In the form of a lone black woman grieving her mother’s demise while trying to keep the world at bay; God’s Country delivers the icy stabs of a subtle atmospheric thriller that does not rely on the dramatique to be tense throughout. The quasi-western mystery-thriller surpasses the socio-political intricacies and the nuanced elements of the human psyche that were explored in “Winter Light”; the short story that it’s adapted from.

From introducing a quietly alarming setting in the start and ending it at the peak of perturbation; the movie ensures the presence of tense air all around as we observe and root for the protagonist. Director/ Co-writer Julian Higgins’ feature debut is everything one would look for in an experience that is disturbing without using gimmicky extremities as a crutch.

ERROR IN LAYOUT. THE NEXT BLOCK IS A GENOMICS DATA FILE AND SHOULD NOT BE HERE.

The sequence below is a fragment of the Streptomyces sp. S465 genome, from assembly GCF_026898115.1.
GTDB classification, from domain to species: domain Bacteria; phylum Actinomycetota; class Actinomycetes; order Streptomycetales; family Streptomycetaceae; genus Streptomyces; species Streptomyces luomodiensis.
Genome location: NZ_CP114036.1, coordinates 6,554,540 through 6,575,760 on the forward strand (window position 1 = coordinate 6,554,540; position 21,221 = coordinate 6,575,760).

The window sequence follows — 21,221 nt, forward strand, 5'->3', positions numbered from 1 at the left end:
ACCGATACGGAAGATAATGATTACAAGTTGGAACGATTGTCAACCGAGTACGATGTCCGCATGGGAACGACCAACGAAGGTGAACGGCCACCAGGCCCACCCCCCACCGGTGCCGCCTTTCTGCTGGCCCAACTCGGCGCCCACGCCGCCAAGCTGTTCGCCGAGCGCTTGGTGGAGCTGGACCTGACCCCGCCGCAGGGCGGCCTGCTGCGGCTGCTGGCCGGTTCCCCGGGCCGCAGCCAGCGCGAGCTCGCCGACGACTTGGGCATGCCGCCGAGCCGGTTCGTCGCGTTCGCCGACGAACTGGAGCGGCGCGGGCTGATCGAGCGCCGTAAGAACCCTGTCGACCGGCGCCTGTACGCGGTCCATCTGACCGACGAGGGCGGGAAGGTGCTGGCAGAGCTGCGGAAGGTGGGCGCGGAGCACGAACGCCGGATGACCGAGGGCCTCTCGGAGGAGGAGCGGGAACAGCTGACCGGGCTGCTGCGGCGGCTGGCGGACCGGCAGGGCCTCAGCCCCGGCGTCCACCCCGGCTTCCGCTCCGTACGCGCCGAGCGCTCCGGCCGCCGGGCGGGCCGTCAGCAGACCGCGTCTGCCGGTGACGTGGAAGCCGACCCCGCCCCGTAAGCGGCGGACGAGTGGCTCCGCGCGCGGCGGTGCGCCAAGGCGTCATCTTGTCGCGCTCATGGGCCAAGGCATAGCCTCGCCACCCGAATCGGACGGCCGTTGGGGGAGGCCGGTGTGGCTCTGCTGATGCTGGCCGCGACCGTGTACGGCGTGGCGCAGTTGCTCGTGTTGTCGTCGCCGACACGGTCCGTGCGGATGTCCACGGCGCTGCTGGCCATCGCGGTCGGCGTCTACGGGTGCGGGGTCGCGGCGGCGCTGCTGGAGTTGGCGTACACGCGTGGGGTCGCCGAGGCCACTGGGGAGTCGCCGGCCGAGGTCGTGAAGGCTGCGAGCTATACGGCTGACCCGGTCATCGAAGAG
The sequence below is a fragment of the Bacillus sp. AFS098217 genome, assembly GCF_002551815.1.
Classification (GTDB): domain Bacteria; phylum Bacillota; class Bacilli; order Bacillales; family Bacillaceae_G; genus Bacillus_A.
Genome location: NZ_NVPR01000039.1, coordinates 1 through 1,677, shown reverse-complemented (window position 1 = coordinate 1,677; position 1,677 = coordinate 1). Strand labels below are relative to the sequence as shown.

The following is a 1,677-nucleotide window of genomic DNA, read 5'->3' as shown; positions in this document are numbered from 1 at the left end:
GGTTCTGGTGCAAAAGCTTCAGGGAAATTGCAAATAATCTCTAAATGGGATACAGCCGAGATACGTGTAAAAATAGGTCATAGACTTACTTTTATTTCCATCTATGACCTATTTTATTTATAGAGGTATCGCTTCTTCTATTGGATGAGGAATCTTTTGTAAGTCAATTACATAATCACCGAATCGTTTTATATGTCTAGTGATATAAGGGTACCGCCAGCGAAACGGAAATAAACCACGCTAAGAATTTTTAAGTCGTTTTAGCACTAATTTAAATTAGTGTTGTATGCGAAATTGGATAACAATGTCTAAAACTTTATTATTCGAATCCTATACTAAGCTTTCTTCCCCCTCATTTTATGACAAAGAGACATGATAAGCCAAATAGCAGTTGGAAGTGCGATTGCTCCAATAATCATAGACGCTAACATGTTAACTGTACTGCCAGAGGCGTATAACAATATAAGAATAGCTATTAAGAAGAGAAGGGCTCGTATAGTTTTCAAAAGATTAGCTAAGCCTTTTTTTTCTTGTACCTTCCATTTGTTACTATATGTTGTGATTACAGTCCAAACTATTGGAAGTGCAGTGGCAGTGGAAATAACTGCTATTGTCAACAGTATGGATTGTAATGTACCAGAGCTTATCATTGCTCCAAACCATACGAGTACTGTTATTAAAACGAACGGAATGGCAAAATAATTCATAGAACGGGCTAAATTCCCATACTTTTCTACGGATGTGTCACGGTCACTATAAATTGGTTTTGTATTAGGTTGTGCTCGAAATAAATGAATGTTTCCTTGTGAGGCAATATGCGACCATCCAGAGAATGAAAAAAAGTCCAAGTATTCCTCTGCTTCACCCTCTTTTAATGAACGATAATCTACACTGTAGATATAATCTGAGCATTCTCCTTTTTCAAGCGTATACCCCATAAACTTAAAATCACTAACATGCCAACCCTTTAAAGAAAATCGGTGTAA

God’s Country (2022) Plot Summary & Movie Synopsis:

The movie begins at the acceptance stage of Sandra’s (Thandiwe Newton) grief; her mother’s cremation. Sandra, who is evidently not one for giving herself a break, buries her mother’s ashes, tries to bury the grief along with it, and gets on with work. She teaches public speaking at the town college in western Montana and is beloved by her students. Her house which she shares with nobody else other than her dog stands over the creepy lonesome canyon that’s covered in snow.

The tone of tension that’s constant since the start, meets its tangible manifestation when Sandra finds a red hunter’s truck parked on her driveway. A seemingly non-threatening incident as that may appear to be, especially considering how casually her colleague and neighbor Arthur (Kai Lennox) took it; growing paranoia is the only understandable reaction from a black woman living in a white-majority town all alone; especially when the setting is taken into account. The smile on her face when she sees a fawn on her morning run is suggestive of how she would naturally feel a general discomfort about hunters.